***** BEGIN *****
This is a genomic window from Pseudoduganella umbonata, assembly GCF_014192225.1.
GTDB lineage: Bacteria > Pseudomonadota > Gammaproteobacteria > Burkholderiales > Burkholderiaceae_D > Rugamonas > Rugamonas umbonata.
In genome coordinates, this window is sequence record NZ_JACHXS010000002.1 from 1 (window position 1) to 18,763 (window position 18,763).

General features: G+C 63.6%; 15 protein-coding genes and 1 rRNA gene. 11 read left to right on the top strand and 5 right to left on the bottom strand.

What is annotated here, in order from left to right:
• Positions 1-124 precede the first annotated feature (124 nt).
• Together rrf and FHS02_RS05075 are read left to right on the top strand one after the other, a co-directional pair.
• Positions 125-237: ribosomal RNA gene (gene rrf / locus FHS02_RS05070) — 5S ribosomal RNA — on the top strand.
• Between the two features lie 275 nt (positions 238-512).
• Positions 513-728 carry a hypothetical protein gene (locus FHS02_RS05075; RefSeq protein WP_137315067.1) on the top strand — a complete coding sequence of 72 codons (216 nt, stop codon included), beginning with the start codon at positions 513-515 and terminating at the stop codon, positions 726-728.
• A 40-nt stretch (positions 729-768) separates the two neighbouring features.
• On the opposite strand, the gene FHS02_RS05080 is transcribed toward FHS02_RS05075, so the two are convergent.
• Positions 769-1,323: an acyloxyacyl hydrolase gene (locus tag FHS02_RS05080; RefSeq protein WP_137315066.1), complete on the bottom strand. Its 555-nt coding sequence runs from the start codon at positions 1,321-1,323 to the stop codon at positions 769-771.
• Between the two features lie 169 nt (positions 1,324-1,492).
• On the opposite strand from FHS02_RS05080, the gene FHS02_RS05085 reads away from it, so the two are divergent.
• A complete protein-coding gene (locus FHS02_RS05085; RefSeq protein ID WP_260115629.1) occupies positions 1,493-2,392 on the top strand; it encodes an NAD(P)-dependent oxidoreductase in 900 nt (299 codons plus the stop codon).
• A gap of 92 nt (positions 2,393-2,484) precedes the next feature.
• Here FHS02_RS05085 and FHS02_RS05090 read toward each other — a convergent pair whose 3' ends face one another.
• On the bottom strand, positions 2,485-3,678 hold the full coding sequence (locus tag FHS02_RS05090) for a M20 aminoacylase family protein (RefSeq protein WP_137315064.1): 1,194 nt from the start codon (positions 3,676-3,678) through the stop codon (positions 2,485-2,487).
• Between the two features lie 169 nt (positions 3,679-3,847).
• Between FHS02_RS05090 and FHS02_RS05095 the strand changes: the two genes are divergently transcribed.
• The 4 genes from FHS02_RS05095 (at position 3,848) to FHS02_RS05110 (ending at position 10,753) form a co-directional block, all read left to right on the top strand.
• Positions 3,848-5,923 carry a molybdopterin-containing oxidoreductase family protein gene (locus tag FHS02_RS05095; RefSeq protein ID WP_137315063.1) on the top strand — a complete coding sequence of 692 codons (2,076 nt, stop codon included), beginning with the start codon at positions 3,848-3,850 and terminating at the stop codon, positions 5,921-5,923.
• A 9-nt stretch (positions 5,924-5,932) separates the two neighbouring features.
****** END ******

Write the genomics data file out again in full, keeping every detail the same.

This is a genomic window from Pseudoduganella umbonata, assembly GCF_014192225.1.
GTDB lineage: Bacteria > Pseudomonadota > Gammaproteobacteria > Burkholderiales > Burkholderiaceae_D > Rugamonas > Rugamonas umbonata.
In genome coordinates, this window is sequence record NZ_JACHXS010000002.1 from 1 (window position 1) to 18,763 (window position 18,763).

General features: G+C 63.6%; 15 protein-coding genes and 1 rRNA gene. 11 read left to right on the top strand and 5 right to left on the bottom strand.

What is annotated here, in order from left to right:
• Positions 1-124 precede the first annotated feature (124 nt).
• Together rrf and FHS02_RS05075 are read left to right on the top strand one after the other, a co-directional pair.
• Positions 125-237: ribosomal RNA gene (gene rrf / locus FHS02_RS05070) — 5S ribosomal RNA — on the top strand.
• Between the two features lie 275 nt (positions 238-512).
• Positions 513-728 carry a hypothetical protein gene (locus FHS02_RS05075; RefSeq protein WP_137315067.1) on the top strand — a complete coding sequence of 72 codons (216 nt, stop codon included), beginning with the start codon at positions 513-515 and terminating at the stop codon, positions 726-728.
• A 40-nt stretch (positions 729-768) separates the two neighbouring features.
• On the opposite strand, the gene FHS02_RS05080 is transcribed toward FHS02_RS05075, so the two are convergent.
• Positions 769-1,323: an acyloxyacyl hydrolase gene (locus tag FHS02_RS05080; RefSeq protein WP_137315066.1), complete on the bottom strand. Its 555-nt coding sequence runs from the start codon at positions 1,321-1,323 to the stop codon at positions 769-771.
• Between the two features lie 169 nt (positions 1,324-1,492).
• On the opposite strand from FHS02_RS05080, the gene FHS02_RS05085 reads away from it, so the two are divergent.
• A complete protein-coding gene (locus FHS02_RS05085; RefSeq protein ID WP_260115629.1) occupies positions 1,493-2,392 on the top strand; it encodes an NAD(P)-dependent oxidoreductase in 900 nt (299 codons plus the stop codon).
• A gap of 92 nt (positions 2,393-2,484) precedes the next feature.
• Here FHS02_RS05085 and FHS02_RS05090 read toward each other — a convergent pair whose 3' ends face one another.
• On the bottom strand, positions 2,485-3,678 hold the full coding sequence (locus tag FHS02_RS05090) for a M20 aminoacylase family protein (RefSeq protein WP_137315064.1): 1,194 nt from the start codon (positions 3,676-3,678) through the stop codon (positions 2,485-2,487).
• Between the two features lie 169 nt (positions 3,679-3,847).
• Between FHS02_RS05090 and FHS02_RS05095 the strand changes: the two genes are divergently transcribed.
• The 4 genes from FHS02_RS05095 (at position 3,848) to FHS02_RS05110 (ending at position 10,753) form a co-directional block, all read left to right on the top strand.
• Positions 3,848-5,923 carry a molybdopterin-containing oxidoreductase family protein gene (locus tag FHS02_RS05095; RefSeq protein ID WP_137315063.1) on the top strand — a complete coding sequence of 692 codons (2,076 nt, stop codon included), beginning with the start codon at positions 3,848-3,850 and terminating at the stop codon, positions 5,921-5,923.
• A 9-nt stretch (positions 5,924-5,932) separates the two neighbouring features.